Players wary of strict lockdown but top official says team will travel to Queensland for final Test.

The Brisbane Test, the fourth and final of the series, will be played as per schedule, from January 15. Indian cricketers are not keen to travel unless strict restrictions on their movement because of the Covid-19 outbreak are eased in Queensland.

As far as the Board of Control for Cricket in India (BCCI) is concerned, there’s no discussion on a change of itinerary as yet, a top official told The Indian Express on Sunday.

“The team will travel to Brisbane. We will have to follow rules. We may discuss allowing a little more freedom for the players, but it all depends on what local authorities decide finally,” the official confirmed.

The major concern for the players is that in Brisbane, they will be allowed to leave their hotel rooms only for a match or training. They won’t even be able to move around in the hotel at other times.

The visiting Indian cricket team is wary of going to Brisbane, as they don’t want to be subjected to a much stricter quarantine protocol imposed by the Queensland government than they have encountered at other cities around Australia.

Most players in the touring party have been in some form of quarantine or bio-bubble for about six months, which came after a nationwide lockdown and curbs on movement for almost three months. They are not keen on more strict restrictions, especially as they underwent 14 days of isolation on their arrival in the country.

“Each city in Australia has its own quarantine rules. In Sydney, the team has been granted permission to go to designated areas in the hotel after training. In Brisbane, however, the rules are much more stringent as players will be restricted to their hotel rooms when not training or playing. This is something they’re not comfortable with since this team has already completed the mandatory period in isolation upon landing in Australia,” a source said.

“BCCI is currently negotiating with Cricket Australia to come to an agreement regarding the nature of quarantine that needs to be put in place,” the source said.

Bubble to bubble

Starting several weeks before the Indian Premier League, held in September-November in the United Arab Emirates, most members of the Indian squad have had precious few opportunities to freely move around outdoors due to the measures put in place to prevent coronavirus infections. There’s a fear that confining them to their respective hotel rooms for lengthy periods again will only drain them mentally.

After their arrival in Australia on November 12, and undergoing the mandatory isolation period, the Indians have enjoyed relatively more freedom with regards to their movement, even as they moved to Adelaide, Canberra, Sydney and Melbourne to play international and tour games.

Ironically, when five players – Rohit Sharma (joining the squad after 14 days of hard quarantine), Rishabh Pant, Shubman Gill, Prithvi Shaw and Navdeep Saini – did step out in Melbourne on New Year’s Day, it resulted in a controversy as a fan tweeted suggesting they were at an indoor restaurant and not wearing masks.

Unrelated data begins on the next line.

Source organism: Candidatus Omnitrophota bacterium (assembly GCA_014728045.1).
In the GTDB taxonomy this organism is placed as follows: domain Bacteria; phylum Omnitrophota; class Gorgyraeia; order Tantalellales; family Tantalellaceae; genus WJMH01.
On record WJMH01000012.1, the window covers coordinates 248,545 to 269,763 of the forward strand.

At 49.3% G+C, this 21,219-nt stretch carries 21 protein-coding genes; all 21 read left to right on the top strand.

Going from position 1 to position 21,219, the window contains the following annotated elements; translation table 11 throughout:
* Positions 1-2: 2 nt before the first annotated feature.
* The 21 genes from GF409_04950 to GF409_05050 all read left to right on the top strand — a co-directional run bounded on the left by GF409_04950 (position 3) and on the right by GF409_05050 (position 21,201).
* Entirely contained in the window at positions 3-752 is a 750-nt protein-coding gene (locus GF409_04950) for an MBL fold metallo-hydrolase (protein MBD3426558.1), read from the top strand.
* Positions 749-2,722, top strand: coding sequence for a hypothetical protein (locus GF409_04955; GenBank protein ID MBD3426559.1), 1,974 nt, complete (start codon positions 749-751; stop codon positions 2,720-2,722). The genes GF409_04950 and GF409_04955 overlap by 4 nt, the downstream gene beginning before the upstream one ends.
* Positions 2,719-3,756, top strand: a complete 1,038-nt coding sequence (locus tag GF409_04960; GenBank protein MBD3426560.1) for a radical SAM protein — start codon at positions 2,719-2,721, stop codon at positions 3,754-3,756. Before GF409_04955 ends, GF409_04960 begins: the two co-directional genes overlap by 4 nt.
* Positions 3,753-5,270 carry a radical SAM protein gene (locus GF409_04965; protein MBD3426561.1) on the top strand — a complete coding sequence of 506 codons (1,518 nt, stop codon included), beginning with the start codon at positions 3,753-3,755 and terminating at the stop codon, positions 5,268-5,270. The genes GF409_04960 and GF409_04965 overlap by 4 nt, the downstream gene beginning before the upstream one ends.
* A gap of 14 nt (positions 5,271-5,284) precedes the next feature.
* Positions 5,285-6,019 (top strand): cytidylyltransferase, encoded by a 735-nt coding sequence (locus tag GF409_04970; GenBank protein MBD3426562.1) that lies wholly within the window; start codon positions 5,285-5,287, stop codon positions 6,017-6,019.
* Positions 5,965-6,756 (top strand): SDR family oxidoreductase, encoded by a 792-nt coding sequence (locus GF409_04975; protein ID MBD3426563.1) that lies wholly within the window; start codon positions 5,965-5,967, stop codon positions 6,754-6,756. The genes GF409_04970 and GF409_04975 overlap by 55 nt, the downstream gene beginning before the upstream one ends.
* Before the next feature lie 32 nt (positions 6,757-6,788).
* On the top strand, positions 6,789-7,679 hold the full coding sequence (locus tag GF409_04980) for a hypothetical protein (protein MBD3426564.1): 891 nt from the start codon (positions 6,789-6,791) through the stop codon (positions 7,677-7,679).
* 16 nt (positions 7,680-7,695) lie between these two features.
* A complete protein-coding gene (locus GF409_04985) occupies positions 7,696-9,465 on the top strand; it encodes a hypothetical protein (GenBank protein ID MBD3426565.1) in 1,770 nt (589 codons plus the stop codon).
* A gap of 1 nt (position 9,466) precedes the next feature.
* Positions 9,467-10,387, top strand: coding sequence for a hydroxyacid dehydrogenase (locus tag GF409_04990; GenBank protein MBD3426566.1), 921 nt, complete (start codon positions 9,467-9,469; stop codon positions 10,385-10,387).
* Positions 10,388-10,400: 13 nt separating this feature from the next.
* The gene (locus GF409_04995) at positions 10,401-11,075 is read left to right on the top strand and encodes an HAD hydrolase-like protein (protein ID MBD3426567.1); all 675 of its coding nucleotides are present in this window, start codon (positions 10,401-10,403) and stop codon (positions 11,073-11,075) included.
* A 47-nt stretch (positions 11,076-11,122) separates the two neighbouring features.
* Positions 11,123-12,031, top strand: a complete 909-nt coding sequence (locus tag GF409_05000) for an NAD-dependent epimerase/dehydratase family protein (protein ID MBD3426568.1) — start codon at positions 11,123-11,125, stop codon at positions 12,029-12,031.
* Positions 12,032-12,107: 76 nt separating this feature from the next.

He also claimed that Pant “hugged” him, though that bit has been retracted since. It has resulted in the five cricketers being placed in isolation as a precaution. On Monday, both squads will fly to Sydney, the venue for the third Test, which begins on Thursday. Cricket Australia had decided not to move the match from this city despite a spurt in Covid-19 cases.

Contrasting conditions

Meanwhile, Australia batsman Mathew Wade said he expected the Gabba Test to be staged as per schedule, despite the Indians’ concerns.

“There’s a lot of talk out there but for us as a group and my position personally, we’ll go to Sydney and play at the SCG and then we’ll go to Brisbane and play at the Gabba,” he said during a virtual press conference. “Until the powers that be knock on the door and tell us that that’s going to change, we just roll onto the next game.”

Australia’s eagerness to play at the Gabba is understandable. It is the traditional venue for the first Test of the international summer Down Under and sets the stage for the series. The pitch there offers decent carry and movement for the quicker bowlers, and should be to the Aussie pacers’ liking. India has played six Tests there and other than the draw in 2003-04, suffered losses on every occasion. It is an Australian fortress in every sense of the word.

The last time the home team lost a Brisbane Test was in November 1988 to the Vivian Richards-led West Indies.

The Sydney Cricket Ground is traditionally the most spin-friendly of the major Australian Test venues.

With Mohammed Shami and Umesh Yadav out injured, India’s pace arsenal is short on experience. Consequently, the team management may just be tempted to unleash chinaman bowler Kuldeep Yadav, along with the two incumbent spinners, Ravichandran Ashwin and Ravindra Jadeja. Playing successive matches at the SCG, with three quality spinners operating, could provide India the recipe to whip up another series win in Australia. Wade did not mince words when he said: “There’s no secret we like starting the summer there for that exact reason. Our record is very good and we tend to play good cricket at the Gabba. Two games back-to-back at the SCG would obviously not be something that we would want to do.”

Inputs: Devendra Pandey

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